Money Services Businesses (MSBs)
Certain non-bank financial services companies such as currency dealers or exchangers, check cashers and travelers check issuers.
Mutual Legal Assistance Treaty (MLAT)
A mutual legal assistance treaty is an agreement between two foreign countries for the purpose of gathering and exchanging information in an effort to enforce criminal laws.
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National Association of Securities Dealers (NASD)
A self-regulatory organization with jurisdiction over certain broker-dealers. The NASD requires member brokers to register and conducts examinations for compliance with net capital requirements and other regulations. It also conducts market surveillance of the over-the-counter (OTC) securities market. National Association of Securities Dealers Automated Quotations (NASDAQ) is a subsidiary of the NASD which facilitates the trading of approximately 5,000 most active OTC issues through an electronically connected network.
National Association of Securities Dealers Automated Quotations (NASDAQ )
A computerized system established by the NASD to facilitate trading by providing broker/dealers with current bid and ask price quotes on over-the-counter stocks and some listed stocks.
National Automated Clearing House Association
National Credit Union Administration (NCUA)
The federal government agency that supervises, charters and insures federal credit unions. NCUA also insures state-chartered credit unions that apply and qualify for insurance. The NCUA also operates a credit facility for member credit unions.
Depository institution that is not a member of the Federal Reserve System. Specifically, a state-chartered commercial bank that has elected not to join the System.
Non–cooperative Countries or Territories (NCCT)
Countries designated by the FATF as consistently ignoring money laundering rules or unwilling to pass or enforce laws to prevent money laundering. The “black list” is revised annually.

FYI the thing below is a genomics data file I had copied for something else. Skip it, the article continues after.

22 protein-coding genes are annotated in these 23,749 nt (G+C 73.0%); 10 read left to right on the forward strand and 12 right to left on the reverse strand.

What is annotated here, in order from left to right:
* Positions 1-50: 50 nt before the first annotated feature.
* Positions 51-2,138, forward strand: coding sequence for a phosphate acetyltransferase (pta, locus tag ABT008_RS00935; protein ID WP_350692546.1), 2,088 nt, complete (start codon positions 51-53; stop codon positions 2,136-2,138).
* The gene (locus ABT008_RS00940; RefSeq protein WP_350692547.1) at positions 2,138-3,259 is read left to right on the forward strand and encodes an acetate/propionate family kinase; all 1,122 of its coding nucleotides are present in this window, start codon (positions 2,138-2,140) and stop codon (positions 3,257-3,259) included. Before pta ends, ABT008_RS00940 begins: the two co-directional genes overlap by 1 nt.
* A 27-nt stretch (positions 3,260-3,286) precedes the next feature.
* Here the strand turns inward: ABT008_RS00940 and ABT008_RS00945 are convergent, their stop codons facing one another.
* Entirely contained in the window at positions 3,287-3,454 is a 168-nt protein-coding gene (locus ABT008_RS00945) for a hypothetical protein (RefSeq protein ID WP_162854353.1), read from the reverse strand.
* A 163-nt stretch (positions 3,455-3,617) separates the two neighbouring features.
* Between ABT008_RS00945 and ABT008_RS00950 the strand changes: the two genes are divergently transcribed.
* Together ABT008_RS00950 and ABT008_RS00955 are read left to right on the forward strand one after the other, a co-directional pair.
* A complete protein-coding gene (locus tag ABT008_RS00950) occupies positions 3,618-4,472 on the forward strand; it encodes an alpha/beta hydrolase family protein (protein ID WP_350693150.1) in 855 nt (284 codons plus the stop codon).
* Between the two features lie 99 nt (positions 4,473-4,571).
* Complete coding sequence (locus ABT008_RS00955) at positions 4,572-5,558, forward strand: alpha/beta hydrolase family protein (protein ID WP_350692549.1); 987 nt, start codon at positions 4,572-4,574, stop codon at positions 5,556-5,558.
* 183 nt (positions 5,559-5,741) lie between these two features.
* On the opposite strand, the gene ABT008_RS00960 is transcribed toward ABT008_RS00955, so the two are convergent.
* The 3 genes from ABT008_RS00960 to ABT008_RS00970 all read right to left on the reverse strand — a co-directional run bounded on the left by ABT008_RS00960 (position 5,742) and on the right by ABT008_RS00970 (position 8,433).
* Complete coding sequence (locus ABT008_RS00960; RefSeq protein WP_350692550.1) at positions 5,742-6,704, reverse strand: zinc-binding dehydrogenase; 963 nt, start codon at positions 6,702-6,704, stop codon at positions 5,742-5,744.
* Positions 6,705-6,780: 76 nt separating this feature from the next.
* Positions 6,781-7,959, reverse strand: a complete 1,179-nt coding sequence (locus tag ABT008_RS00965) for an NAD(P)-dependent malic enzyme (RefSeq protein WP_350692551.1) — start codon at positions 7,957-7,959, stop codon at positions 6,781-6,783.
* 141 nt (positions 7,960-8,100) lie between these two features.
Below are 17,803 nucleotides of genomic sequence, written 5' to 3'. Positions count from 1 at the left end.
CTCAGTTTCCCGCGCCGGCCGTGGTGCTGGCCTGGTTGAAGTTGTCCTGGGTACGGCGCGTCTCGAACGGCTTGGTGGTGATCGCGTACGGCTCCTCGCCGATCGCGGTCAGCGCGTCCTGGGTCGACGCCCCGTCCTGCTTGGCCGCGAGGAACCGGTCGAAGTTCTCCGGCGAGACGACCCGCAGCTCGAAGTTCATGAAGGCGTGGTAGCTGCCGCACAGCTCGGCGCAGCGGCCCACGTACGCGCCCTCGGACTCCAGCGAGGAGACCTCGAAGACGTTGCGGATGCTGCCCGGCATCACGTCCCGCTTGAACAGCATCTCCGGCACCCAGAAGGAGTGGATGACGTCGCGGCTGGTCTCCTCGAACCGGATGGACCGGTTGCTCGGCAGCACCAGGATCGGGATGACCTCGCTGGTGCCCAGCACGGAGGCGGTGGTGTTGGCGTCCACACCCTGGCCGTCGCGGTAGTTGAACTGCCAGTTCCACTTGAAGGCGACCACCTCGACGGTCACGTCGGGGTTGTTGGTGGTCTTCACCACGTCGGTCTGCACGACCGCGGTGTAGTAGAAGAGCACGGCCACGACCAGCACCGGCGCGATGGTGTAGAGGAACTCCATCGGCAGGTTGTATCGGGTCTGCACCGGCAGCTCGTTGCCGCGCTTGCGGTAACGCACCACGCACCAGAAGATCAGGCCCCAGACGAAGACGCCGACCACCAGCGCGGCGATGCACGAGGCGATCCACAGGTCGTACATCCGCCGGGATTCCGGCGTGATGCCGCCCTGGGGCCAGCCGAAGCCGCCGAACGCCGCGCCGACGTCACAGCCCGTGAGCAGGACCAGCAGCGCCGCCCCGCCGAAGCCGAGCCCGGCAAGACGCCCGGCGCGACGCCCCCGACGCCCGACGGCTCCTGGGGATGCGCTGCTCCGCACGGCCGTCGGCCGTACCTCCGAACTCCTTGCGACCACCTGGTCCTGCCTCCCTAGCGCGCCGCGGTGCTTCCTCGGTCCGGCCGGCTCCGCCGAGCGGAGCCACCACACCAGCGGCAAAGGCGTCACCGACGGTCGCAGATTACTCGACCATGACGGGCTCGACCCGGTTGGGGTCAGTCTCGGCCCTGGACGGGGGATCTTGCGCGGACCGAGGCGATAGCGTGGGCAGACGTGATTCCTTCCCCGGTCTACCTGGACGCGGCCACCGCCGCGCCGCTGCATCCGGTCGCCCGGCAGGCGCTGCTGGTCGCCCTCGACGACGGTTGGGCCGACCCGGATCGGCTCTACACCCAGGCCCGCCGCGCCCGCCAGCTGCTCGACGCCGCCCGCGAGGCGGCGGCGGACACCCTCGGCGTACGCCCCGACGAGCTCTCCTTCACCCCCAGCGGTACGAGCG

Non–financial Trades and Businesses (NFTB)
Businesses subject to the Bank Secrecy Act that are not financial institutions (ex. dealers in precious metals and stones, real estate agents, lawyers and car dealers.
North American Industry Classification System
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Organization of American States (OAS)
The North American, Central American and South American region's principal multilateral forum for strengthening democracy, promoting human rights and confronting shared problems such as poverty, terrorism, illegal drugs and corruption. It includes 34 participating countries and Cuba, who has not been allowed to participate since 1962.
Organization for Economic Cooperation and Development (OECD)
OECD brings together the governments of 30 countries committed to democracy and the market economy from around the world to support sustainable economic growth, boost employment, raise living standards, maintain financial stability, assist other countries' economic development, contribute to growth in world trade.
Office of Foreign Assets Control (OFAC)
A bureau of the Treasury Department that administers economic and trade sanctions. OFAC also targets and blocks the financial transactions and assets of terrorists, narcotics traffickers, and foreign countries posing a threat to our national security and economy. OFAC acts under Presidential wartime and national emergency powers, as well as authority granted by specific legislation, to impose controls on transactions and freeze foreign assets under US jurisdiction. Many of the sanctions are based on United Nations and other international mandates, are multilateral in scope, and involve close cooperation with allied governments.
Office of the Comptroller of the Currency (OCC)